Rich historical pickings
Tired of centurions, mosaics and those long straight Roman roads? Suffering from villa fatigue? Don't worry, some enthusiastic help is at hand in the shape of a historian called Guy de la Bedoyere and six radio programmes, also available on cassette.
The cassettes differ slightly from the radio programmes in that they are in 4 x 45 minute chunks and exclude a little of the material used. So a good idea might be to listen to the radio version first.
Guy de la Bedoyere, who sounds like a cross between John Noakes and David Bellamy, picks one historical plum after another from the rich pie that the Romans and Britons created between them. (He explains with glee that we should really be "Pritons" rather than Britons, but the French misheard somewhere along the line and the name stuck. In Welsh the "P" remains).
In the first programme, he starts with the question, why the Roman invasion of Britain? Apparently it had a lot to do with British gold and silver reserves, and the Emperor Claudius's desire to cut a good military image in Rome. Interestingly, once the Romans had conquered Britain, they gave the defeated Britons important roles in local government.
This becomes a dominant theme of the series: "The Romans didn't like to inflict anything - unless they really had to", is how one expert puts it. They liked to co-exist tolerantly as long as the natives toed the official line. If they didn't - as Boudicca didn't - that was something different. She burst out of Norfolk and sacked and pillaged till she was defeated by a more disciplined Roman army.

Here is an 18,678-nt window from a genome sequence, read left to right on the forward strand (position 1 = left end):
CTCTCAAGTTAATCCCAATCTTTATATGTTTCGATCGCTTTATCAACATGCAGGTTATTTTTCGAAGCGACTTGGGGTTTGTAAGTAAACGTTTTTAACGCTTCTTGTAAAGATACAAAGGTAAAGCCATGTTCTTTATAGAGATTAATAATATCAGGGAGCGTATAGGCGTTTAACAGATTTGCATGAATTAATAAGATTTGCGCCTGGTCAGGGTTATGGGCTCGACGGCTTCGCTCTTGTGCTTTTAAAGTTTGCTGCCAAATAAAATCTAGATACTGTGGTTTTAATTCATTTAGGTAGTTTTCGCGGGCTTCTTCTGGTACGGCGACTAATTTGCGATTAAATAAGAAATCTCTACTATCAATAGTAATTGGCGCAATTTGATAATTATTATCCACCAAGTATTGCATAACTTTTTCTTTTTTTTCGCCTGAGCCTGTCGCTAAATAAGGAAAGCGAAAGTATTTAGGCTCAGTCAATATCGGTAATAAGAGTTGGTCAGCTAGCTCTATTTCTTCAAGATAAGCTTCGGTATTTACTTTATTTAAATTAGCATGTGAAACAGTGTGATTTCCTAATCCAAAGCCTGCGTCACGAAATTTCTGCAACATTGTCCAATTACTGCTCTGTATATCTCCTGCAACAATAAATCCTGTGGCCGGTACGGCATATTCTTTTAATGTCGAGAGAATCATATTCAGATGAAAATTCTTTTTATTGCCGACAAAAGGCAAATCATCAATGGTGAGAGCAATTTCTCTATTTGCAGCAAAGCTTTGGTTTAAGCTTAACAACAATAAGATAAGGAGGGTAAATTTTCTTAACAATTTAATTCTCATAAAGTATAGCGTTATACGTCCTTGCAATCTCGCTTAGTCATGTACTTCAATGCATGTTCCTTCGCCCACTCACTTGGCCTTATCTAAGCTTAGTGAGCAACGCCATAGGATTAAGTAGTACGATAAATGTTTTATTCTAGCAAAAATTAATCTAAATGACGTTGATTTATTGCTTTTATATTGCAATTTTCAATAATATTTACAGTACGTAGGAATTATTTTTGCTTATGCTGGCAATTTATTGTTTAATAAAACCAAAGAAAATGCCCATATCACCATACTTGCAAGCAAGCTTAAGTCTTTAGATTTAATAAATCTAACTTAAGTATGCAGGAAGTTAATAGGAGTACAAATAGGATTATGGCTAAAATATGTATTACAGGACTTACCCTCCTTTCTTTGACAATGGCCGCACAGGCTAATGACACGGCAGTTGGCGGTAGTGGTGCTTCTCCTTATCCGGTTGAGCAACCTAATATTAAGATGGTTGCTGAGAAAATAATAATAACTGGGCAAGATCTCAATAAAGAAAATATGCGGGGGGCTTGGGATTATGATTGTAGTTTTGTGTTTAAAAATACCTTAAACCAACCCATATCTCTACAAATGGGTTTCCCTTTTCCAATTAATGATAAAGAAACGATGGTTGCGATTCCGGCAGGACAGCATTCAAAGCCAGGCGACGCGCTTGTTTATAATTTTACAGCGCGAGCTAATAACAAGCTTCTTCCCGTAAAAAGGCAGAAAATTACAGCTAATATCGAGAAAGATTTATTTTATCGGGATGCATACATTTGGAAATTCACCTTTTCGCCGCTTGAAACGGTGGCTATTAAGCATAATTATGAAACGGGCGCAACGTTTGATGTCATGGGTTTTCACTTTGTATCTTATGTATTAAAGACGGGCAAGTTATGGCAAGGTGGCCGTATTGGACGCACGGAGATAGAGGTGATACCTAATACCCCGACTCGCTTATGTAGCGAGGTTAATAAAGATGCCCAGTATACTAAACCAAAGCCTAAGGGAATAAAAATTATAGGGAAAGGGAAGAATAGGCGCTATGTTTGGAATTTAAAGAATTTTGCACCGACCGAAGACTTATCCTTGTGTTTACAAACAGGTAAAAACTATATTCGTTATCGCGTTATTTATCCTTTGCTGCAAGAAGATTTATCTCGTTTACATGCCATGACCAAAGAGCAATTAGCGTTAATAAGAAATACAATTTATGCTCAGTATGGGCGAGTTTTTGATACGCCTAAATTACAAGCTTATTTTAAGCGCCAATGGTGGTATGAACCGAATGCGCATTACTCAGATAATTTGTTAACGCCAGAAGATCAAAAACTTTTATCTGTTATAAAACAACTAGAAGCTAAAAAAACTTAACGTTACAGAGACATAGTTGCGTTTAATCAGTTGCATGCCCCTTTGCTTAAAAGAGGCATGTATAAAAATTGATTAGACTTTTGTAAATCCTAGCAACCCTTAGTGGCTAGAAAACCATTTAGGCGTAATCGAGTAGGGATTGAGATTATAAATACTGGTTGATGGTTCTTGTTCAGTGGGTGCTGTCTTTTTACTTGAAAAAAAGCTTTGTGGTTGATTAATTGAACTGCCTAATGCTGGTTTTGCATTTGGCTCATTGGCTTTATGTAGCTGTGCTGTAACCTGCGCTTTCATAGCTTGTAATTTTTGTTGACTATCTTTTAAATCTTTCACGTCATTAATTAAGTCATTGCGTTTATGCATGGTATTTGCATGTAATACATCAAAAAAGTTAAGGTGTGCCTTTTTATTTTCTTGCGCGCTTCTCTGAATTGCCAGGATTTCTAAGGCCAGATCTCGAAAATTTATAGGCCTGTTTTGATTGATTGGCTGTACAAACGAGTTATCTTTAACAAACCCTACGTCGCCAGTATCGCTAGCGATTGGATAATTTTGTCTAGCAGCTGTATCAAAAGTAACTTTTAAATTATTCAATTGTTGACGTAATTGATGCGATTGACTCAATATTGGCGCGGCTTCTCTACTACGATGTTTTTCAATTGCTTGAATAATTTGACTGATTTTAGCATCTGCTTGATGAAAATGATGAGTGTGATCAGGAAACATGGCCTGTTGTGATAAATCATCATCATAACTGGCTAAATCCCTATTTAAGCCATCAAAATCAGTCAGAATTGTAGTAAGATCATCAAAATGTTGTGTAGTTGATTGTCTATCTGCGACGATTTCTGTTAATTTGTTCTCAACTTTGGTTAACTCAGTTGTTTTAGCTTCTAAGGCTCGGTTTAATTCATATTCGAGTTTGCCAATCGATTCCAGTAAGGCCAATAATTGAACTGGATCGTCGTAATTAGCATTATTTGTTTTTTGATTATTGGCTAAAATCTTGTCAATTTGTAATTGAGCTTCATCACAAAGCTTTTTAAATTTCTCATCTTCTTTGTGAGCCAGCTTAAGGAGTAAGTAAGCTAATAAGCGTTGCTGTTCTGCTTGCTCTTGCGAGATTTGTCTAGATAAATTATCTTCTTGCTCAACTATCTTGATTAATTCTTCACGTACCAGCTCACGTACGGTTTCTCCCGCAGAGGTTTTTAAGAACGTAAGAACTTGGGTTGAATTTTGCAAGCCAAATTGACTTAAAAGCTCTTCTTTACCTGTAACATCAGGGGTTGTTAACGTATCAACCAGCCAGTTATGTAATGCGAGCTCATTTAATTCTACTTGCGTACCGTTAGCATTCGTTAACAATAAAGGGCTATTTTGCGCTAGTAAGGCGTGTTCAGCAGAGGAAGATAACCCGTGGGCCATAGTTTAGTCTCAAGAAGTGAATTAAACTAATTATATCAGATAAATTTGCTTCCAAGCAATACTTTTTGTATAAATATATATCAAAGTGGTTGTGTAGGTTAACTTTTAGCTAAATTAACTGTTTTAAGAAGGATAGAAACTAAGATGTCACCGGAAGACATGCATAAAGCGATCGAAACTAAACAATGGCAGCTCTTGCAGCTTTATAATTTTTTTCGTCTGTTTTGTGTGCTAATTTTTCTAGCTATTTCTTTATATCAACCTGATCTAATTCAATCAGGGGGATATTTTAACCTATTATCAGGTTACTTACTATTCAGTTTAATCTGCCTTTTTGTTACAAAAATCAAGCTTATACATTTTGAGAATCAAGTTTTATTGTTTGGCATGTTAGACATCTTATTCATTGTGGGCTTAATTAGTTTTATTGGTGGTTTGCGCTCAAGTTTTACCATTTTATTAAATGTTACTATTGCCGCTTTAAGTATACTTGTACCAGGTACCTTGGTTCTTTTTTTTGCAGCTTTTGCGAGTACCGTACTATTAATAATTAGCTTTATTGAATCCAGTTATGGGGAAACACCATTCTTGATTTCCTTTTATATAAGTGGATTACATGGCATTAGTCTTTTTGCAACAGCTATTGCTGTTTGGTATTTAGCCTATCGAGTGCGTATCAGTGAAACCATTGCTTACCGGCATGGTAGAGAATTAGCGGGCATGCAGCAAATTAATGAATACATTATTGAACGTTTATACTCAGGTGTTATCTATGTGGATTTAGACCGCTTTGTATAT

Another theme is the sophisticated and cosmopolitan nature of Roman Britain. Algerians, Hungarians and even Africans were mixed in with the local population. And Britain was then - evidently without too much fuss - part of the first-ever single European currency as Euro-wide haulage firms serviced the Empire's trade.
Guy is good on the processes of discovery - like the half-burnt bonfire which provided so many fascinating letters. And on dispelling myths - Roman roads may have been straight, but one centurion found them so bad he couldn't complete a simple journey to York.
There's plenty of life in these programmes; no expert is allowed to drone. Admittedly, sometimes the plums are so rich that you feel deprived when they're abruptly swallowed and another picked out. Linear narrative is not Guy's bag, but it's nice to be entertained. The cassettes are full of extracts which could be used with most ages, but it would be much easier if a contents list came with the pack.
Bernard Adams This series is available as two cassettes from BBC Worldwide, Pounds 9.99; tel: 0181 743 5588